• Κούνα το και άλλο
  • There is a long and ongoing discussion going on, from more than a year, about this @ Linkedin. Lots of views an ideas. For me it's not a problem to pay right for the artist, but most of the time it's not the artist that benefit but industry. Even if you pay 1 euro for a song, that's way to much. A vinyl record was cheaper in the stores! Now it's digital, no transport cost, no cost of any copy and it cost more! A eBook it's the same, and than again, the "Publisher" and webstore owner takes about 80% of the total! If we buy a record/mp3 of Micheal Jackson, where is the money going? Not to the artist! Must a radio station pay to make someone famous, so the can sellout there concerts all over the world!? U2 has the record of making money with there latest world-tour, more than 500.000,00 mil. ! How much did the make in the same time selling records/mp3? Just a fraction! It's a other time, Its time to make your money in a other way! And what the most also don't understand, is, Cloud! Like the song send in the Cloud! Where about to have the end of the PC, tables & smartphone's, and all there data is in the cloud! You don't need to download nothing illegal anymore, it's all in the cloud, at anywhere @ anytime, as long there is a connection! Are You still paying by the minute to get on the internet @ your house? No! Times are changing, maybe it becomes time that the industry/publisher wakes up. I love to see a Ferrari, beautiful design, must be don by a fantastic artist! The nice part is that I don't have to pay for it each time when I see one driving by!
  • It should be a way to reward the artist, and pay all the professionals that worked in the industry. At the same time, however, copyright should not hinder the possibility of the user of fully enjoying the product. Today i do not buy a movie in a shop near my place and watch it at home. Today i perhaps hear about a movie when is coming out in the US, I buy it online while waiting for my flight in France, I watch it in the original language with subtitles on the plane, and then when at home in Italy i may finish watching it on my television. none of these activities is unlawful, but often i cannot do it. movies are not available in europe at the same time they are available in the US. I cannot buy TV series online. If i buy the DVD in the US, my computer will not be able to play it, neither would my home DVD player. Often the DVD version I find in shops in Italy is in italian, no original version possible. I think it should be remembered that music, cinema, arts in general, are created by an artist, and have the objective to be seen and enjoyed by people. intermediaries should be just that, and facilitate things, rather than making them too complicated.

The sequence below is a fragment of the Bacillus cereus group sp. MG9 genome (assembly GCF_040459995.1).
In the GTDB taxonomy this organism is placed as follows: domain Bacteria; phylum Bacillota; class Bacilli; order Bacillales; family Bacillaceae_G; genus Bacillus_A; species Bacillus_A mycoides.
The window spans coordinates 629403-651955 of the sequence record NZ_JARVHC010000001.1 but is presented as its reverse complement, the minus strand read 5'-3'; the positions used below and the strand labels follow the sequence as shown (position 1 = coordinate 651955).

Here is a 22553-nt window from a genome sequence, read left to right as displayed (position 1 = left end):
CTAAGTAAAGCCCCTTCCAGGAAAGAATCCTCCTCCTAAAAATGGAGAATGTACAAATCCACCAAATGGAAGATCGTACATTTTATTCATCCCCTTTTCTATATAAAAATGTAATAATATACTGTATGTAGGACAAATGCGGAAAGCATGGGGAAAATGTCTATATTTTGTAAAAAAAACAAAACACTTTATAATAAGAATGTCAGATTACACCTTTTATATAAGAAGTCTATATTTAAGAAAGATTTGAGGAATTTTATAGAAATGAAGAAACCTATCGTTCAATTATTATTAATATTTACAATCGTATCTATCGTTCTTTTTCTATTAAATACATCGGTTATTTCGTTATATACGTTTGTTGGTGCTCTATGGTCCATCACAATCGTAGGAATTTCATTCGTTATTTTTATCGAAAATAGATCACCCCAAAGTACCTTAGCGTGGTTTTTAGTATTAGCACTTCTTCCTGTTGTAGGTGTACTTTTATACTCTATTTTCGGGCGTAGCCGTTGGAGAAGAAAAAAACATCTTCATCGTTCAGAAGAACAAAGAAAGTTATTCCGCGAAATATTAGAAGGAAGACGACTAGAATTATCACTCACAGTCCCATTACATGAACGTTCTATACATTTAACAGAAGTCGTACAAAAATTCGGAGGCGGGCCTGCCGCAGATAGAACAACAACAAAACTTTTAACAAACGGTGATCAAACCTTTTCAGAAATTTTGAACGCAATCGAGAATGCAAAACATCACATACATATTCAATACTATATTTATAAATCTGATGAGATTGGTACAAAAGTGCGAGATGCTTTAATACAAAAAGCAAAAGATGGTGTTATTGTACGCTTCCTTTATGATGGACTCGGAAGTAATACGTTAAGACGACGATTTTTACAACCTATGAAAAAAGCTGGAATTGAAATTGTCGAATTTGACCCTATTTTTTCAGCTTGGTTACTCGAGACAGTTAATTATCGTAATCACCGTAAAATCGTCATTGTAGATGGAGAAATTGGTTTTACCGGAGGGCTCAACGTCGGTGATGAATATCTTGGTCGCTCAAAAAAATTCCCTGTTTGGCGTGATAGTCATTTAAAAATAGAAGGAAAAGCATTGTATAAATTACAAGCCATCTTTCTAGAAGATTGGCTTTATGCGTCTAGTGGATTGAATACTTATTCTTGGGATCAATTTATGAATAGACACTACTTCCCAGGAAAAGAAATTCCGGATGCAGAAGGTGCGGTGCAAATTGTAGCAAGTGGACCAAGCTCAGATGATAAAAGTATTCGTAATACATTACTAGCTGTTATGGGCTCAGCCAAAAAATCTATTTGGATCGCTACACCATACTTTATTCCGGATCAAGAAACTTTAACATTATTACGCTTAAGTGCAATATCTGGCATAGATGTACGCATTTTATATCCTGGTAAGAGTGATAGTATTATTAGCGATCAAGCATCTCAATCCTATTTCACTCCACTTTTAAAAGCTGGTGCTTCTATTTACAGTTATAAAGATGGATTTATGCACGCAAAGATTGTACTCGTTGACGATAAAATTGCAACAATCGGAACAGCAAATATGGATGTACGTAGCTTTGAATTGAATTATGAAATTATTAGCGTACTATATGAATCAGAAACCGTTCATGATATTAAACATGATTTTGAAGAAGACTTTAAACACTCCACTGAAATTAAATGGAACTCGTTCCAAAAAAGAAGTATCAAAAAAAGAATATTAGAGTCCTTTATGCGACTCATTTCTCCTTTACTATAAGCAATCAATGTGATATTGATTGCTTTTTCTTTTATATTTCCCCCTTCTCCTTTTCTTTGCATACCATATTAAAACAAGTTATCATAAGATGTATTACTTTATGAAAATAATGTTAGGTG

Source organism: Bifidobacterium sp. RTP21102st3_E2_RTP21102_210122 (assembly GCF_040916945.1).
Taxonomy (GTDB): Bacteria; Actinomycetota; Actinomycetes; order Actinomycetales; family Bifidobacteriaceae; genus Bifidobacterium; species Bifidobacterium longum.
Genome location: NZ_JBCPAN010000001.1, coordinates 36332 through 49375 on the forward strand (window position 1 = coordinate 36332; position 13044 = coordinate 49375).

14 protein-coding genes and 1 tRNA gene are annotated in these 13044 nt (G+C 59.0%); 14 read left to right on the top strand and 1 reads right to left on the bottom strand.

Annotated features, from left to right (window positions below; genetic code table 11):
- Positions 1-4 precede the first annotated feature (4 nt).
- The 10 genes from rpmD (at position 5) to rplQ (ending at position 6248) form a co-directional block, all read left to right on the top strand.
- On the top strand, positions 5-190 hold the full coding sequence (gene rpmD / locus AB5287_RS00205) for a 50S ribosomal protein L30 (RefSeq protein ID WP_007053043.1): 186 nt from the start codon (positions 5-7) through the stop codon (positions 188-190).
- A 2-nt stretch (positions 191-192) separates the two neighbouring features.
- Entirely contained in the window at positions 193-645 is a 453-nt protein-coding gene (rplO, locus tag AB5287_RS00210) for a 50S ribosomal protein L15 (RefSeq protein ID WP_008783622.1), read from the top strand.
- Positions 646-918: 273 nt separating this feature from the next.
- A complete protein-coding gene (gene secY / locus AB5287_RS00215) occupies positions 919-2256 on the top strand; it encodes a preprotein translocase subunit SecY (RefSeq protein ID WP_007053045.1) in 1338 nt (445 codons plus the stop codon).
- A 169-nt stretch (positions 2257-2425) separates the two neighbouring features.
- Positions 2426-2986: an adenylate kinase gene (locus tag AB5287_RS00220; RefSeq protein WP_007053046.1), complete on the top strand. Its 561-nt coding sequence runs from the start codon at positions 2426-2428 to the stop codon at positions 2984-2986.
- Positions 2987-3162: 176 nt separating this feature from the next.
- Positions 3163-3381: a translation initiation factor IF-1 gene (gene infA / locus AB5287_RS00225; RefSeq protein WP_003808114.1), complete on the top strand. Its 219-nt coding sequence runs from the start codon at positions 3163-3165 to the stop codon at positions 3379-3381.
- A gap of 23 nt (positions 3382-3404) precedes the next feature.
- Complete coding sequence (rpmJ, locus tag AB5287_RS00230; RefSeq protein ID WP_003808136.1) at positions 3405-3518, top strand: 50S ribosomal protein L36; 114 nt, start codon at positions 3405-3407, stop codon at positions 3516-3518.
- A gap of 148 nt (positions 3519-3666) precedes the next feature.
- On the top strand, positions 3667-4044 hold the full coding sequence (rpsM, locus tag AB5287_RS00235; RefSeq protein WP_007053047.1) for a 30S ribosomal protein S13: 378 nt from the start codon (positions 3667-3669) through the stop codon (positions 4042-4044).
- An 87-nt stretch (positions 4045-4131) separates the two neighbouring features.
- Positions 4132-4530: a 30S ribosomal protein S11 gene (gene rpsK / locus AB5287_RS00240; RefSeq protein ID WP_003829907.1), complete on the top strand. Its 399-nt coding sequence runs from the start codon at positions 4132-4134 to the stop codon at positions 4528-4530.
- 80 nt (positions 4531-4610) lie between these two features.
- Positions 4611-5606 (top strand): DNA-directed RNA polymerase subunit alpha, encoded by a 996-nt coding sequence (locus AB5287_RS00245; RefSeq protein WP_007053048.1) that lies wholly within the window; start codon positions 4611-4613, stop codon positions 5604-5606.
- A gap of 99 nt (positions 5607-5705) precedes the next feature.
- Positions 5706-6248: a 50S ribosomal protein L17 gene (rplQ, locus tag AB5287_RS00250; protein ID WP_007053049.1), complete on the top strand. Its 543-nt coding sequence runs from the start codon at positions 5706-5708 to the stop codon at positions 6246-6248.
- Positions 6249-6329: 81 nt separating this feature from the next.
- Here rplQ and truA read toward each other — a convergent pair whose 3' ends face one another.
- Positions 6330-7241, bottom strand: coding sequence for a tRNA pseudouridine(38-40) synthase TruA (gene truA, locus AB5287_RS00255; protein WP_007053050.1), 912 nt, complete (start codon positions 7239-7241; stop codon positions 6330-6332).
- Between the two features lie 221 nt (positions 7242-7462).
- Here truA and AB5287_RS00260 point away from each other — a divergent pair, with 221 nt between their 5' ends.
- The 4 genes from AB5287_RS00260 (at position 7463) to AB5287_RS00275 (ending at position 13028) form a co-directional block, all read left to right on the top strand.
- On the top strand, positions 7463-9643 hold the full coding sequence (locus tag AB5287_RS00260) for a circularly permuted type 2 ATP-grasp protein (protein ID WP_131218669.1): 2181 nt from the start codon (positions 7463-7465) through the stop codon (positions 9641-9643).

• How about a tax to promote the creation and distribution of "free" (as in public domain or creative commons) content such as Wikipedia? France has a tax on digital storage media (CD ROMs, USB keys, etc), the product of which is given to the private sector. A similar tax could be invented to promote alternatives to copyrighted works: either creators or distributors.
  • I fully agree. I don't mind to pay for music (I have a Spotify Premium account) but sometimes the record labels make it impossible (see I don't play CD's I'n my car, I use my iPhone. That leaves me with the options of copying the music from CD to my iPhone (legal in The Netherlands as far as I know, but very time-consuming) or just downloading a copy from somewhere else. It is very sad to see a whole industry unable to cope with the demands of new generations... And I guess that includes the legislation around that industry.
  • Same problem here. I buy DVD from other european countries of series and films I can not buy in Spain, but I almost never use my DVD player. I usually download from the net a illegal copy and watch it instead of the DVD (almost always with less quality). I mean, I don't buy the DVD because I want the physical object, so it should be easy to obtain it in digital form for the same prize (probably cheaper).
  • As nice as I find your proposals, I have a question: Do you think that the current public institutions - such as the EU institutions that have grown out of French-German administrative culture of hierarchy and closed processes -, institutions that are thinking in bureaucratic terms and are almost explicitly designed to work against creativity, able to shape policies that favour creative potential that is hardly to measure in standardised indicators? I have my doubts…